TWH — Both the United Kingdom and United States are well known to have thriving Pagan, Heathen, and polytheists communities in one form or another. A few of the most commonly found Pagan religious practices, such as Druidry and Wicca, can locate their origins in one or both of those two cultures.
Furthermore, for those people living within those two countries, it is often fellow community members and co-religionists who are most commonly given voice in the mainstream press, at local events, and even within the Pagan media sphere.
This reality can make it difficult to see beyond one’s own national borders into other cultures where Pagans, Heathens, and polytheists may thrive.Over the years, The Wild Hunt has gone in search of such practices beyond the U.K. and the U.S., asking how ritual, belief, and community differ within those other societies.
While that effort continues on, the work to-date has proven informative and inspiring to many, as it demonstrates the expansive nature of the global Pagan, Heathen, and polytheist communities.
Today we look back on a few of those reports to see where we’ve gone (listed in no specific order):
Outside of those articles and the many other similar reports, The Wild Hunt includes weekly news stories from our Canadian and U.K.-based journalists.
For example, Dodie Graham McKay recently reported that the Canadian witchcraft law was closer to being stricken from Canadian criminal code. In May, Liz Williams reported on the celebration honoring the life of British occultist Florence Farr.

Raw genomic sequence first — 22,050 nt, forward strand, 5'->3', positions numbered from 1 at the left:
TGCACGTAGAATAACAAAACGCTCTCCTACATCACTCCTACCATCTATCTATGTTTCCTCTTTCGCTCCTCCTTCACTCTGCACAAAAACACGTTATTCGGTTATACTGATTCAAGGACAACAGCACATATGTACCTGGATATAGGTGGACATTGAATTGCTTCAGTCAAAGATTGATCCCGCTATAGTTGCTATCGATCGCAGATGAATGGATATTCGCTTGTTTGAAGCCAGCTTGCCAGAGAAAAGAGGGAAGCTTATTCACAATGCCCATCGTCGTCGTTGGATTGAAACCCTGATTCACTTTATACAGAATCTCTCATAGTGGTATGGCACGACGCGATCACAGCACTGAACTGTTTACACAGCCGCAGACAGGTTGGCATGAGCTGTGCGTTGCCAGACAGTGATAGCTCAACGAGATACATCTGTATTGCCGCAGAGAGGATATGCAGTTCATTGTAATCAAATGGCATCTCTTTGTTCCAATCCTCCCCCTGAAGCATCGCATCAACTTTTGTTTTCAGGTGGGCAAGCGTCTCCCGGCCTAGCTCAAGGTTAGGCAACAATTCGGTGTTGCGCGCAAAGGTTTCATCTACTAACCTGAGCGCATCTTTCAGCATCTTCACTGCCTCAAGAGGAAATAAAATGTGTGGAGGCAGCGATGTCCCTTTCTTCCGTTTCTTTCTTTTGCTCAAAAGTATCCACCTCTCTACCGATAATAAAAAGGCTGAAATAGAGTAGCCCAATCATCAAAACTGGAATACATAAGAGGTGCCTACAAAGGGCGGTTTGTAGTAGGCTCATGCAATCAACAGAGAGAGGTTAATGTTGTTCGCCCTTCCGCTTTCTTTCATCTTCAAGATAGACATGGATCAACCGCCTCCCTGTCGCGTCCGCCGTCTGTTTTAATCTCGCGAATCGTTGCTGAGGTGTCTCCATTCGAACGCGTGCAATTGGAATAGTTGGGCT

We also currently have two international columnists, who are part of a newly relaunched “Around the World” monthly column. Lyonel Perabo explores the religious experience found in Norway from his home north of the Arctic Circle. The latest article for his column “Visions from Ice” is titled The Dance of the Arctic Fairy.
From the other side of the globe, Josephine Winter has recently joined the team to share stories from the Pagan experience in Australia. Her first Wild Hunt column explored the growing interest in Druidry within her country.
We have also worked with a number of guest writers to feature international voices. South African Pagan Damon Leff collaborated on an article concerning the practice of Witchcraft in his country. In 2016, Christina Engela gave readers a look into South Africa’s vampire community.
We will continue to build on the international monthly column, welcome guest writers, and find other ways to explore the Pagan, Heathen, and polytheist experience around the globe.
How do people integrate Pagan practice, Heathenry, or polytheism into their lived cultural experience? How do they blend their unique cultural experience with a religious practice that is sometimes feared or misunderstood at best? What can we learn from each other, and how can we grow as a global movement, if one exists? Do these connections across our expansive world make us stronger as a collective community and improve our religious experience as individuals?
It is through the voices we allow to be heard here that we hope to learn answers to these and other questions.